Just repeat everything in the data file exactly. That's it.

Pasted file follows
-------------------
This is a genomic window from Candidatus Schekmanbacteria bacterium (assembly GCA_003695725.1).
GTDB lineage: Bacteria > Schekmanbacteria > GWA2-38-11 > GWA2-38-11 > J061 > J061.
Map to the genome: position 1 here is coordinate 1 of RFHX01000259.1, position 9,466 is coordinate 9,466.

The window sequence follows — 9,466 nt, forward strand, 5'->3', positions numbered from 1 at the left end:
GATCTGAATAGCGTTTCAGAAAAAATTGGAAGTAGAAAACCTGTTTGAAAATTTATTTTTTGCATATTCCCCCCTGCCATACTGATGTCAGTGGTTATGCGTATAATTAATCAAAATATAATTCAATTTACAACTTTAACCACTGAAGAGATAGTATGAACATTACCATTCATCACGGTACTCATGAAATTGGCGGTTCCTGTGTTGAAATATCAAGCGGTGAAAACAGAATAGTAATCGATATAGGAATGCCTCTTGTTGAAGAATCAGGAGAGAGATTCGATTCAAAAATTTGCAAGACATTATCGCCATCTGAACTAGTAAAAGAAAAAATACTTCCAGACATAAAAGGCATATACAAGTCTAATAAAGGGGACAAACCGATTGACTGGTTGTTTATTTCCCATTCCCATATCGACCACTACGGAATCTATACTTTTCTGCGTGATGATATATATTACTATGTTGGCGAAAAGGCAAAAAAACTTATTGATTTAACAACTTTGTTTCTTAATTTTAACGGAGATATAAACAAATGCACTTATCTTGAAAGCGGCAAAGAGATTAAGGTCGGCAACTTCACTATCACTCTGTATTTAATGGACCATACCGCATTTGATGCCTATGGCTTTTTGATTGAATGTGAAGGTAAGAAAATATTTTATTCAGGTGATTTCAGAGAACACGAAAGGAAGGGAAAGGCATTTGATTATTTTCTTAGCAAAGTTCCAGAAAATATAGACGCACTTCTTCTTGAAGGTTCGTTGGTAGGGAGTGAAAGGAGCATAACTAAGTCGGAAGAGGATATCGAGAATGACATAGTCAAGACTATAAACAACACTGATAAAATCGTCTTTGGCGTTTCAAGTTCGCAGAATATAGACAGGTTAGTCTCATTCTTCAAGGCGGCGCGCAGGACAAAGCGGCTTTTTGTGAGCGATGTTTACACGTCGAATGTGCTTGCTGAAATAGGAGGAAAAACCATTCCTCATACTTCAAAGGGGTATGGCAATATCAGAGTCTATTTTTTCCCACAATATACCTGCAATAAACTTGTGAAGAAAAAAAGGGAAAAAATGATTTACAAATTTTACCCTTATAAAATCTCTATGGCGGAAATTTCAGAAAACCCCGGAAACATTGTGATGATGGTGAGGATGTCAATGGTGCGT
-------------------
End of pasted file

This is a genomic window from Candidatus Schekmanbacteria bacterium (assembly GCA_003695725.1).
GTDB lineage: Bacteria > Schekmanbacteria > GWA2-38-11 > GWA2-38-11 > J061 > J061.
Map to the genome: position 1 here is coordinate 1 of RFHX01000259.1, position 9,466 is coordinate 9,466.

The window sequence follows — 9,466 nt, forward strand, 5'->3', positions numbered from 1 at the left end:
GATCTGAATAGCGTTTCAGAAAAAATTGGAAGTAGAAAACCTGTTTGAAAATTTATTTTTTGCATATTCCCCCCTGCCATACTGATGTCAGTGGTTATGCGTATAATTAATCAAAATATAATTCAATTTACAACTTTAACCACTGAAGAGATAGTATGAACATTACCATTCATCACGGTACTCATGAAATTGGCGGTTCCTGTGTTGAAATATCAAGCGGTGAAAACAGAATAGTAATCGATATAGGAATGCCTCTTGTTGAAGAATCAGGAGAGAGATTCGATTCAAAAATTTGCAAGACATTATCGCCATCTGAACTAGTAAAAGAAAAAATACTTCCAGACATAAAAGGCATATACAAGTCTAATAAAGGGGACAAACCGATTGACTGGTTGTTTATTTCCCATTCCCATATCGACCACTACGGAATCTATACTTTTCTGCGTGATGATATATATTACTATGTTGGCGAAAAGGCAAAAAAACTTATTGATTTAACAACTTTGTTTCTTAATTTTAACGGAGATATAAACAAATGCACTTATCTTGAAAGCGGCAAAGAGATTAAGGTCGGCAACTTCACTATCACTCTGTATTTAATGGACCATACCGCATTTGATGCCTATGGCTTTTTGATTGAATGTGAAGGTAAGAAAATATTTTATTCAGGTGATTTCAGAGAACACGAAAGGAAGGGAAAGGCATTTGATTATTTTCTTAGCAAAGTTCCAGAAAATATAGACGCACTTCTTCTTGAAGGTTCGTTGGTAGGGAGTGAAAGGAGCATAACTAAGTCGGAAGAGGATATCGAGAATGACATAGTCAAGACTATAAACAACACTGATAAAATCGTCTTTGGCGTTTCAAGTTCGCAGAATATAGACAGGTTAGTCTCATTCTTCAAGGCGGCGCGCAGGACAAAGCGGCTTTTTGTGAGCGATGTTTACACGTCGAATGTGCTTGCTGAAATAGGAGGAAAAACCATTCCTCATACTTCAAAGGGGTATGGCAATATCAGAGTCTATTTTTTCCCACAATATACCTGCAATAAACTTGTGAAGAAAAAAAGGGAAAAAATGATTTACAAATTTTACCCTTATAAAATCTCTATGGCGGAAATTTCAGAAAACCCCGGAAACATTGTGATGATGGTGAGGATGTCAATGGTGCGT